Multiple myeloma403835
Type of graft0.805
With comorbidity251525
Without comorbidity364437
Cardiovascular diseases (hypertension, coronary artery disease, etc.)9710
Psychiatric disorders503
Kidney Diseases010
Liver diseases (hepatitis, cirrhosis, fatty liver, etc.)020
Pulmonary diseases212
Other diseases728
Caprini VTE score0.872
5 - 6434139
7 - 8131318
> 8555
Albumin, g/dL4.1 ± 0.54.1 ± 0.54.0 ± 0.60.533
Alp, U/L285.2 ± 166.8279.4 ± 148.8278.6 ± 158.60.969
ALT, iU/L25.0 ± 15.128.7 ± 1931.9 ± 30.30.244
AST, iU/L27.1 ± 1825 ± 12.228.4 ± 15.40.481
Direct bilirubin, mg/dL0.27 ± 0.120.28 ± 0.100.27 ± 0.100.971
Total bilirubin, mg/dL0.8 ± 0.40.8 ± 0.30.9 ± 1.60.673
LDH, iU/L453.7 ± 352.6454.95 ± 175.6493.1 ± 209.40.631
BUN, mg/dL14.7 ± 5.515.3 ± 5.115.1 ± 5.10.831
Cr, mg/dL1.08 ± 0.21.12 ± 0.21.03 ± 0.20.132
Na, meq/L140.6 ± 2.8140.9 ± 3.1140.8 ± 2.70.911
K, meq/L3.9 ± 0.44.0 ± 0.53.9 ± 0.50.412
RBC, 106/uL4.2 ± 0.54.1 ± 0.74.0 ± 0.50.335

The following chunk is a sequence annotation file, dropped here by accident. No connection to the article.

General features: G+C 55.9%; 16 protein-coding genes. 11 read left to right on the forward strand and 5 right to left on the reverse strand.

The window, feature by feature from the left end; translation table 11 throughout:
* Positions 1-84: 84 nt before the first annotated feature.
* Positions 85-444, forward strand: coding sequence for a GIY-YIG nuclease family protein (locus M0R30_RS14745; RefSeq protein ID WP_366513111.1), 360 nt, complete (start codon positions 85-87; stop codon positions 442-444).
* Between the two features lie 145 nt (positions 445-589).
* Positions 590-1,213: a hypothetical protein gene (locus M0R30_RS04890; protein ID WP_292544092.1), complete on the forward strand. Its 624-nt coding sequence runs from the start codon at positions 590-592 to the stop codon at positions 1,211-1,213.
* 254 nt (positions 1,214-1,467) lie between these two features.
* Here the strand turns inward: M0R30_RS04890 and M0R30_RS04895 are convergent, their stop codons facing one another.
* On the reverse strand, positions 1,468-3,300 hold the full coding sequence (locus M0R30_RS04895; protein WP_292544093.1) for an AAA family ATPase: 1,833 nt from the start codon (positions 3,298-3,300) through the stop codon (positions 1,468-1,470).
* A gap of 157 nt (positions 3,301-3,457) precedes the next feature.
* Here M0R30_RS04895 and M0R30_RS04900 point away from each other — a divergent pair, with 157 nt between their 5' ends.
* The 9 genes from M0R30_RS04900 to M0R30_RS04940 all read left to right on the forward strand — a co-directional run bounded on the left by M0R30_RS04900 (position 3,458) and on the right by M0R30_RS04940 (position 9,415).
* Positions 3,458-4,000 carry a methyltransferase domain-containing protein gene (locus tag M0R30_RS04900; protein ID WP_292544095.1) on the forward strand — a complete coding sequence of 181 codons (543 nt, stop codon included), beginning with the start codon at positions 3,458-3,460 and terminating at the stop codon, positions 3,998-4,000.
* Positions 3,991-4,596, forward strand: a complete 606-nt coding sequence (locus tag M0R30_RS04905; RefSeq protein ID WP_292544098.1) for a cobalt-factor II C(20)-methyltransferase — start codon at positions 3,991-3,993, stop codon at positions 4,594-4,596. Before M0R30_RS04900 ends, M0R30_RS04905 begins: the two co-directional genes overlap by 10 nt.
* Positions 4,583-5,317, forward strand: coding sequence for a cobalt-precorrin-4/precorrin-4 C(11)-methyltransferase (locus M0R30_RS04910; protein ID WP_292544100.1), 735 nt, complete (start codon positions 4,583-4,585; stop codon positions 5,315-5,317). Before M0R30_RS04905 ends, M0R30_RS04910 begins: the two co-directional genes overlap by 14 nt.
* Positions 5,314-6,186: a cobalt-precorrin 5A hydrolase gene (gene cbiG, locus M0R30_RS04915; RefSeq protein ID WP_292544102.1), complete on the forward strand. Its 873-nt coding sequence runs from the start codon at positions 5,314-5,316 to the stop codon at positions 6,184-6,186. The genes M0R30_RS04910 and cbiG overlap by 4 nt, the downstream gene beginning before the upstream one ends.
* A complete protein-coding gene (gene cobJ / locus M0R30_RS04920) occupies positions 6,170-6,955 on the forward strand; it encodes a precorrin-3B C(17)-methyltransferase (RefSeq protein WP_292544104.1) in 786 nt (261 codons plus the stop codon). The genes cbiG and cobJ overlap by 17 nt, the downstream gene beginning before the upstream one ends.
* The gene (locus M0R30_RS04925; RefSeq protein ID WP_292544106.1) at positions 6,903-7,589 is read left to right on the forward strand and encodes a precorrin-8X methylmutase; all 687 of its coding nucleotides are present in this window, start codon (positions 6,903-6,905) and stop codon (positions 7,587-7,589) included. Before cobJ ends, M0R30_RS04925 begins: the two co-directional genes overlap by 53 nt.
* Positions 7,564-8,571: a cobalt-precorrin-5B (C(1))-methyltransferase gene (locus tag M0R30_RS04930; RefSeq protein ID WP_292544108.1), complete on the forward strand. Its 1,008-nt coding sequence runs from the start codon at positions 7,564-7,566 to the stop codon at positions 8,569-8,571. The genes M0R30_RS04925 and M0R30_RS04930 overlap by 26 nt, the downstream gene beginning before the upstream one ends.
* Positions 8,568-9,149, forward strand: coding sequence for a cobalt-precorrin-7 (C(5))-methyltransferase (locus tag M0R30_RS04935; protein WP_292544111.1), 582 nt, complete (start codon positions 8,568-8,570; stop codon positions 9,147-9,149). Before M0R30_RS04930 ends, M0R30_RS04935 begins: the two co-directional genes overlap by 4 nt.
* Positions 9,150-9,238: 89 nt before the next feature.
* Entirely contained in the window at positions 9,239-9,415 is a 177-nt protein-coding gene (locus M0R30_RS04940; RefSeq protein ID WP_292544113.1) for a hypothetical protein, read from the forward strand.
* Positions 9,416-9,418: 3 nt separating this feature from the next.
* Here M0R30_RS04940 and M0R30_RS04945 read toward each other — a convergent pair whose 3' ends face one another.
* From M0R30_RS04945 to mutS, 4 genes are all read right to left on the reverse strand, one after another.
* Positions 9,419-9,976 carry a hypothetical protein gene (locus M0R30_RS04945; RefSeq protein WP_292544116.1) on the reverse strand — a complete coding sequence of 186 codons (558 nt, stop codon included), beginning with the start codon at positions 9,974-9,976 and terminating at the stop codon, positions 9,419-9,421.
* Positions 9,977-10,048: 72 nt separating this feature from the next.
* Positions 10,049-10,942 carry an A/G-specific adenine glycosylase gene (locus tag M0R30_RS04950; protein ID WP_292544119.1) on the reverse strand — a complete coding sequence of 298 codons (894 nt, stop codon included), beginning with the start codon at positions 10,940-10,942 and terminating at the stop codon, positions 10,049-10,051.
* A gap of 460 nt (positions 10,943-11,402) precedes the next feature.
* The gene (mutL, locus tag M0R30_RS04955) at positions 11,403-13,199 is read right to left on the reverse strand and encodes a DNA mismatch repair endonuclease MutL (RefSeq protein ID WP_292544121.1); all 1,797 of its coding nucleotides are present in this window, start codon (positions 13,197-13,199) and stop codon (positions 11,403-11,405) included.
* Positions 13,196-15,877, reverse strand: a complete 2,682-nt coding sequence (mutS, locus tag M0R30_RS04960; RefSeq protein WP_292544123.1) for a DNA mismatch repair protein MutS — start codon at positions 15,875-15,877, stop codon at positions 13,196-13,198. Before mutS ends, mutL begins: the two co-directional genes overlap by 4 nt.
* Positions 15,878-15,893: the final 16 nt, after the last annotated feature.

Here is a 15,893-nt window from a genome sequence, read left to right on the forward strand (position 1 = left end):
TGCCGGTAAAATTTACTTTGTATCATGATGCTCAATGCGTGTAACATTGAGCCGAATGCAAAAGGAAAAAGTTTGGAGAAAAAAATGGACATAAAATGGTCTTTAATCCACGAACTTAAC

WBC, 103/uL12.7 ± 10.212.9 ± 8.812.8 ± 10.40.852
Hgb, g/dL12.3 ± 1.712.1 ± 2.011.9 ± 1.80.496
HCT, %36.5 ± 4.836.1 ± 5.336.5 ± 4.60.865
Plt, 103/uL187.0 ± 58.1177.2 ± 66.9177.3 ± 72.80.573
PT, second12.2 ± 0.813.8 ± 0.312.1 ± 0.80.512
PTT, second28.2 ± 3.429.2 ± 4.626.9 ± 8.60.505
INR1.01 ± 0.081.03 ± 0.071.02 ± 0.070.656

Table 2 presents the incidence of thrombosis and bleeding in the study groups. In total, 13 cases of thrombosis occurred, with ten patients experiencing thrombosis while on anticoagulant medication. Three patients developed thrombosis when anticoagulant treatment was temporarily halted (due to a platelet count < 50,000/µL). Among the 61 patients in the apixaban group, six had thrombosis (9.83%), with four of them (6.65%) being on anticoagulants. In the dalteparin group, three patients (5%) had thrombosis, and two of them (3.38%) were on anticoagulants. Within the heparin group, all four patients with thrombosis (6.4%) were on anticoagulants. In terms of the incidence of thrombosis, there were no significant differences between the participating groups (P = 0.594 overall and P = 0.776 in cases of thrombosis while on anticoagulants). Only two cases of bleeding were reported during the study: one in the dalteparin group (classified as minor bleeding) and the other in the apixaban group (categorized as CRNMB) (P = 1.00).